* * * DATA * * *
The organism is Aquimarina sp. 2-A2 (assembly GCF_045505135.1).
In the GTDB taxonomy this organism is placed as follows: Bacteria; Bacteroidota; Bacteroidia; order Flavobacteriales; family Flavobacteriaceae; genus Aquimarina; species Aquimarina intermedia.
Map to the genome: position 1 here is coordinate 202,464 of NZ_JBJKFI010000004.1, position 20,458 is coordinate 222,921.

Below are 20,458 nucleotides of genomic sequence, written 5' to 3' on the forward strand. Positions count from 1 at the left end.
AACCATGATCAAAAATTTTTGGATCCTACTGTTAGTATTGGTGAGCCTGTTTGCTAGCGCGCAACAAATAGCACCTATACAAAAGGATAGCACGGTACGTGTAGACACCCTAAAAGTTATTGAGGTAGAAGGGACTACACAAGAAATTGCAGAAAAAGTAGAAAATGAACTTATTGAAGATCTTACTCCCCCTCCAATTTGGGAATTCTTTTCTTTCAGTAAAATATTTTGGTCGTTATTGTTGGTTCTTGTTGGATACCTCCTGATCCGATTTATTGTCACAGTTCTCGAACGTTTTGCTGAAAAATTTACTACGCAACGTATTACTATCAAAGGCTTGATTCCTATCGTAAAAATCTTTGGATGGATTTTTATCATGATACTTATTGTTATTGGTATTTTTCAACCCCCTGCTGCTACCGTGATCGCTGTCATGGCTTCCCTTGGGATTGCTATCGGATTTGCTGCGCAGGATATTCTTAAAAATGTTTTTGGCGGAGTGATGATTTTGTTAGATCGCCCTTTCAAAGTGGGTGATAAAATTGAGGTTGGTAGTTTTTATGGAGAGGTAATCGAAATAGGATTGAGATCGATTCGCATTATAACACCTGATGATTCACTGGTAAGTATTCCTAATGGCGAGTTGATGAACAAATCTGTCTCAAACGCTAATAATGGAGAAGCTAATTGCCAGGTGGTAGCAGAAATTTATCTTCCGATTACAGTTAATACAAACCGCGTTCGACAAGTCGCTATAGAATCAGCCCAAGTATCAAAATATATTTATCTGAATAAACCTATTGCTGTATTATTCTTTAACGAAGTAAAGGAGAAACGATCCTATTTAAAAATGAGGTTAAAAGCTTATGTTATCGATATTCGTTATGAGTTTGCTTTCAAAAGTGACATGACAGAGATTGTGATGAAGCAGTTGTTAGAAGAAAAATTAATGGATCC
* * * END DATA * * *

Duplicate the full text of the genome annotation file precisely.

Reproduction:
The organism is Aquimarina sp. 2-A2 (assembly GCF_045505135.1).
In the GTDB taxonomy this organism is placed as follows: Bacteria; Bacteroidota; Bacteroidia; order Flavobacteriales; family Flavobacteriaceae; genus Aquimarina; species Aquimarina intermedia.
Map to the genome: position 1 here is coordinate 202,464 of NZ_JBJKFI010000004.1, position 20,458 is coordinate 222,921.

Below are 20,458 nucleotides of genomic sequence, written 5' to 3' on the forward strand. Positions count from 1 at the left end.
AACCATGATCAAAAATTTTTGGATCCTACTGTTAGTATTGGTGAGCCTGTTTGCTAGCGCGCAACAAATAGCACCTATACAAAAGGATAGCACGGTACGTGTAGACACCCTAAAAGTTATTGAGGTAGAAGGGACTACACAAGAAATTGCAGAAAAAGTAGAAAATGAACTTATTGAAGATCTTACTCCCCCTCCAATTTGGGAATTCTTTTCTTTCAGTAAAATATTTTGGTCGTTATTGTTGGTTCTTGTTGGATACCTCCTGATCCGATTTATTGTCACAGTTCTCGAACGTTTTGCTGAAAAATTTACTACGCAACGTATTACTATCAAAGGCTTGATTCCTATCGTAAAAATCTTTGGATGGATTTTTATCATGATACTTATTGTTATTGGTATTTTTCAACCCCCTGCTGCTACCGTGATCGCTGTCATGGCTTCCCTTGGGATTGCTATCGGATTTGCTGCGCAGGATATTCTTAAAAATGTTTTTGGCGGAGTGATGATTTTGTTAGATCGCCCTTTCAAAGTGGGTGATAAAATTGAGGTTGGTAGTTTTTATGGAGAGGTAATCGAAATAGGATTGAGATCGATTCGCATTATAACACCTGATGATTCACTGGTAAGTATTCCTAATGGCGAGTTGATGAACAAATCTGTCTCAAACGCTAATAATGGAGAAGCTAATTGCCAGGTGGTAGCAGAAATTTATCTTCCGATTACAGTTAATACAAACCGCGTTCGACAAGTCGCTATAGAATCAGCCCAAGTATCAAAATATATTTATCTGAATAAACCTATTGCTGTATTATTCTTTAACGAAGTAAAGGAGAAACGATCCTATTTAAAAATGAGGTTAAAAGCTTATGTTATCGATATTCGTTATGAGTTTGCTTTCAAAAGTGACATGACAGAGATTGTGATGAAGCAGTTGTTAGAAGAAAAATTAATGGATCC